# [4] Non-top down (only way I can think of summing up loops and if-else)

Today jumped into a whole new section of JS, this idea of logic inside of the code. Now every line is not hit, or some lines are hit over and over, interesting…

DAY 4> awesome> platforms> node.js> resources> tutorials> Nodeschool.io> javascripting> Rounding numbers, numbers to strings, if statements & for loops

Today was a big whole list of ideas learned, starting with this idea of rounding numbers, Math.round(7.6) (returns 8) does the trick. It rounds whatever number is put in. I could see this helping with estimations or equations of the sort, but I don’t find it to difficult of a topic so I will leave rounding there.

Next was altering the type of data that was given. Specifically going from a number to the text version of that number, so 6 to “6”. So 6+6 would equal 12, but from my understanding, “6”+”6" would equal “66” because the strings are being pushed together to become one. So if you want a string of a number, you use .toString(), before the dot you have a variable that is a number.

var n = 10;
n = n.toString();
console.log(n) <- prints ‘10’ as a string

Going into JS I didn’t really think about the idea of going from one type of data to another, but it is nice knowing you can now. Don’t know how to go backwards but it will come with time, or a Google search.

A little further down the rabbit hole, we hit if-else statements, a seemingly very important piece of JavaScript. They allow for you to execute one block of code in a specific scenario, or another if the first scenario does not apply. They look like this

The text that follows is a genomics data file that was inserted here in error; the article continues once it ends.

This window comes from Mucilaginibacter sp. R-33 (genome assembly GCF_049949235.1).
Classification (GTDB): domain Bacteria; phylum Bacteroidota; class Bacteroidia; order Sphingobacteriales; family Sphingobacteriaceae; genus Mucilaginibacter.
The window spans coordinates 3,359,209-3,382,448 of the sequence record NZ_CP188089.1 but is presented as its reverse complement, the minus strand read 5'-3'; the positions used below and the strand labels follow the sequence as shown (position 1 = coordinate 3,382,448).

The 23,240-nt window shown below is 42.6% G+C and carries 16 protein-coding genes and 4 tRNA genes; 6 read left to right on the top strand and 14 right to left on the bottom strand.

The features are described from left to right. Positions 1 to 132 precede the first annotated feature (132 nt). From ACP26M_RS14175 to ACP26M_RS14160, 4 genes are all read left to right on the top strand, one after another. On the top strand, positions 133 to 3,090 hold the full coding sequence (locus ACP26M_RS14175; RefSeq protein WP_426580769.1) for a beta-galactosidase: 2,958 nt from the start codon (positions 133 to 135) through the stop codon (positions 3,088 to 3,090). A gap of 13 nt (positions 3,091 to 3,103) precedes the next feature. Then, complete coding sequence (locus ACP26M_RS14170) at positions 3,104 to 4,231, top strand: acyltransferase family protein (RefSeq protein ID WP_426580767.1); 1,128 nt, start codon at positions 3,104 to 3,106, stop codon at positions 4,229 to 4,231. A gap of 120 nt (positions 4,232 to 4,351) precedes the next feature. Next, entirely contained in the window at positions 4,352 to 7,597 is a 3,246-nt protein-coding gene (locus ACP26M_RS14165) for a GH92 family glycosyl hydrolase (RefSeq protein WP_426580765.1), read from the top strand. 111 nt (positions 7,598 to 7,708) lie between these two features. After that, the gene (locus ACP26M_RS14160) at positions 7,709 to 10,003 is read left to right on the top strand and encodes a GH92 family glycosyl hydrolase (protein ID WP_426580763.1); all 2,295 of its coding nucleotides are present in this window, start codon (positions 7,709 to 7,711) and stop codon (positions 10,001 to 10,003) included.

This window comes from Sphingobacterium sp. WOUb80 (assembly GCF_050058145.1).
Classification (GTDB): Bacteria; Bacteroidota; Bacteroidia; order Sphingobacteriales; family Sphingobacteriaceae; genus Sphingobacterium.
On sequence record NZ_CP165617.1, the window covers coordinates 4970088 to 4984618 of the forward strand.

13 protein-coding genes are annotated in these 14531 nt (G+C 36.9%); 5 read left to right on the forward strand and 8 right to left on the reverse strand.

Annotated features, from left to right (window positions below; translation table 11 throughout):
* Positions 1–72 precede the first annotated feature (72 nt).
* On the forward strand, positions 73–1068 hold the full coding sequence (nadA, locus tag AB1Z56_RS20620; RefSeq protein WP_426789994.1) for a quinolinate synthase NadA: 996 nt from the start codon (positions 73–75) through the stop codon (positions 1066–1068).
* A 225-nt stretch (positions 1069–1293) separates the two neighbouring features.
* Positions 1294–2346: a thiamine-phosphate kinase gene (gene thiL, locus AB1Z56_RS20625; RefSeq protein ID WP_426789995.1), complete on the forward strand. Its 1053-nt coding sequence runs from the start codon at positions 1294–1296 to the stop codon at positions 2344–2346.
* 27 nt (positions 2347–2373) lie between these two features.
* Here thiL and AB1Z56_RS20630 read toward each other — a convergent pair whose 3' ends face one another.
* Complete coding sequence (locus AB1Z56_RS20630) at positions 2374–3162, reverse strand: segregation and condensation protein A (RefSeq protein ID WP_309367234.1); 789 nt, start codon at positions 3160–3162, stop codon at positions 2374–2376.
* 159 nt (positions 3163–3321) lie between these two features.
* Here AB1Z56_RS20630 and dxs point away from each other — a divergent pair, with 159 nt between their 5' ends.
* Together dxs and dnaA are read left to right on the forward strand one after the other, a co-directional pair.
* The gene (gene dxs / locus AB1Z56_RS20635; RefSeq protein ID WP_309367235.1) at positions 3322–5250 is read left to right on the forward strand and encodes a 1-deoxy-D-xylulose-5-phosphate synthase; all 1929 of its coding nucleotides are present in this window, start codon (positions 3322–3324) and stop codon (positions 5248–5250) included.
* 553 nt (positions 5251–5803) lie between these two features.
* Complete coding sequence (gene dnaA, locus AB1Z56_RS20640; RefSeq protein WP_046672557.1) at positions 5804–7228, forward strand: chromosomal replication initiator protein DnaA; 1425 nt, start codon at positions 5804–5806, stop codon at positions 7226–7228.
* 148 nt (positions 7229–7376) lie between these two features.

var x = 10;
if (x>5) {
console.log(‘x is greater than 5’); <- this one is printed
}
else {
console.log(‘x is less than or equal to 5’);
}

What is happening here is that the top curly braced code runs if x is greater than 5, and the bottom one runs if that is not the case. If one thing, do this thing, else, do this other thing. It allows for the writer to block off specific sections for times when they are needed.

I picture this as a fundamental aspect of JavaScript, because without it, every bit of code will be run every time, and sometimes that just isn’t supposed to happen.

The last area covered today was this idea of looping. In JS, if you want code to run more than once, you use a for loop, they look like this

for(var i = 0;i<10;i++){
console.log(‘bees’); <- will be printed 10 times
}

This little guy has some odd syntax so I am going to break it down. First you start with the word ‘for’, marking that this is, in fact, a for loop.

Then in parenthesis, you have to do 3 things, first, set a variable to loop through, I guess the basic name for this is ‘i’. This is a variable set to a number.

Second, you set the time you would like for the loop to end, here we want the loop to end when i is not less than 10 any more, because i starts at 0, we know this loop will run at least once.

Lastly, we need to make sure i goes up every time the loop is run, so “i++” makes i go up one every time the loop runs, allowing the loop not to run for infinity. My loop prints the word ‘bees’ 10 times, once for each time the loop goes.

Well, a big step forward today, much learned, but almost done with this section, I think it may take me two more days to complete the basic JS section, movin on up in the world.